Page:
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Minakari or Enameling, the glorious Iranian handicraft

Minakari or Enameling, the glorious Iranian handicraft

Minakari or Enameling is one of the most glorious Iranian handicrafts. It is the art of painting and designing the surface of metals such as gold, silver, and copper by glazing colors and fire in the furnace (Sometimes, it is done upon the glass or ceramics too.) According to the orientalist scholar Arthur Pope, Minakari dates back to 1500 B.C. Its practice on metal appeared during 600-400 B.C.

Minakari is usually done on different utensils, such as vases and plates, picture frames, the doors and windows in holy shrines, jewelries, small decorative objects, and combined with Khatamkari, Miniature, Jewelry making and other kinds of art. Different kinds of paints used in Minakari were taken from plants, minerals, and iron ore. Nowadays, chemical paints are often used. The craftsmen use gold, copper, and tin in combination with different chemical materials to make red, green, and yellow colors respectively.

Mina, meaning heaven in Persian, is a glasslike coating that can be fixed on different kinds of metals by heat. It is available in different colors, such as azure blue, reddish purple, green, yellow, cyan, yellow, gold, and black. But Isfahan Minakari is usually known by the colors of azure blue and turquoise or cyan.

Iranian Enameling, Iranian handicraft

A good point to recognize the genuine Mina is that there is not the white color for Mina! Whenever it is needed, the craftsmen use the glazing under Mina on the crafts or scratch the painted parts by a sharp head instrument to reach the white color of the glazing. It can be useful for the tours to Iran who wish to take Persian metalwork as the souvenir to their land.

The designs for Minakari are usually traditional symmetrical patterns like arabesque, flower and bird on a floral background, and historical religious monuments. The more detailed complicated designs, the more expensive the craft would be. It can be washed with lukewarm water and a sponge.

There are two kinds of Minakari: Painted enamel, and Khanebandi (also called Charkhaneh).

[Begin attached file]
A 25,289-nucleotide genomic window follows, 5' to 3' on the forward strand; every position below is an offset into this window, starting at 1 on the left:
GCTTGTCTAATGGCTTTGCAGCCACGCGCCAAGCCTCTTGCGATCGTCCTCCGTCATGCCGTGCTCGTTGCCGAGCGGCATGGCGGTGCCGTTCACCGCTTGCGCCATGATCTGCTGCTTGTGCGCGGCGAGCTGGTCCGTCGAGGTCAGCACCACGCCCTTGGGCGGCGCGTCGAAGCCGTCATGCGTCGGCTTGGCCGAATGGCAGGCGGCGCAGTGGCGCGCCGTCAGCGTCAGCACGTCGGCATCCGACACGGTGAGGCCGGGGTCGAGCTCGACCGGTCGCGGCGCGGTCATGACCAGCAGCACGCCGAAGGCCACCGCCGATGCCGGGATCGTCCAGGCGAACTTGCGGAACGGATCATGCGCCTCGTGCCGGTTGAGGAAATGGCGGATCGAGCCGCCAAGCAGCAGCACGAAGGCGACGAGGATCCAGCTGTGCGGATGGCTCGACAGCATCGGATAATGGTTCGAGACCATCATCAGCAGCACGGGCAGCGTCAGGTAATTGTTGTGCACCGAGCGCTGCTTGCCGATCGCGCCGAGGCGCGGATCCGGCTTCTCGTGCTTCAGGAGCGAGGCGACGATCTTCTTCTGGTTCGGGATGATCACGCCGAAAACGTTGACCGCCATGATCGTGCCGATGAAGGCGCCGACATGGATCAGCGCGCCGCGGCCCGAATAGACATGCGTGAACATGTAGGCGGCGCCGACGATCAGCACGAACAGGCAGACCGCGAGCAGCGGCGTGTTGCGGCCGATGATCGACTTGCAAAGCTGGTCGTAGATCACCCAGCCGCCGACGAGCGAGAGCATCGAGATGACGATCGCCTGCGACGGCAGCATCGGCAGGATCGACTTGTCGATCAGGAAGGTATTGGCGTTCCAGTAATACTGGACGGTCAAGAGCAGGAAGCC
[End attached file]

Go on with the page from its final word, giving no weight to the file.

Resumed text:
Persian enameling

The process of Minakari is as follows: First, the metal- nowadays usually copper- is shaped by the craftsman. Then, he covers it with a white glaze. Next, he puts the body into the furnace at a temperature about 800˚ C, and recoats it with a higher quality glaze and heats it again. This process is usually repeated three to four times. Now, the craftsman can design and paint the metal body. Finally, the craftsman sends the painted metal dish to the furnace to stabilize the color.

The different tools used during this process include furnace, pliers, press machine, very fine brush or pen, and so on.

Persian Minakari

From among the samples of ancient Iranian Enameling, there are Sassanid plates discovered in Armenia, kept in Islamic Arts Museum, Berlin. One of the oldest samples of Minakari is a pair of earrings, discovered in Nahavand, dating back to 800-700 B.C. An Achaemenid gold armband ornamented with Minakari is exhibited in Victoria and Albert Museum, London.

Minakari reached its peak at the time of Seljuk period. Enameled brass dishes were common at that time and were exported to other neighbor countries too. During the Mongols period, Persian Minakari witnessed great changes, and the Arabic inscriptions turned into the pictures of the garment and appearance of the Persian courtiers. At the time of Safavids, arabesque designs were added to the designs, and the red color was used more than ever. The prevalent designs were the royal banquets, hunting, and horse riding on the silver.

Persian Enameled utensil

At the time of Qajar, the art of Minakari declined. It was used mainly on the hubble-bubbles, as it was popular in Qajar kings’ court.  After Qajar period, this forgotten art revived again. At present, Isfahan is the center of Minakari in Iran. Most of the craftsmen do Minakari on gold the same style as Qajar period. The most famous Isfahani master in enameling is Shokrollah Sani’zadeh who revived this invaluable art after the World War I.

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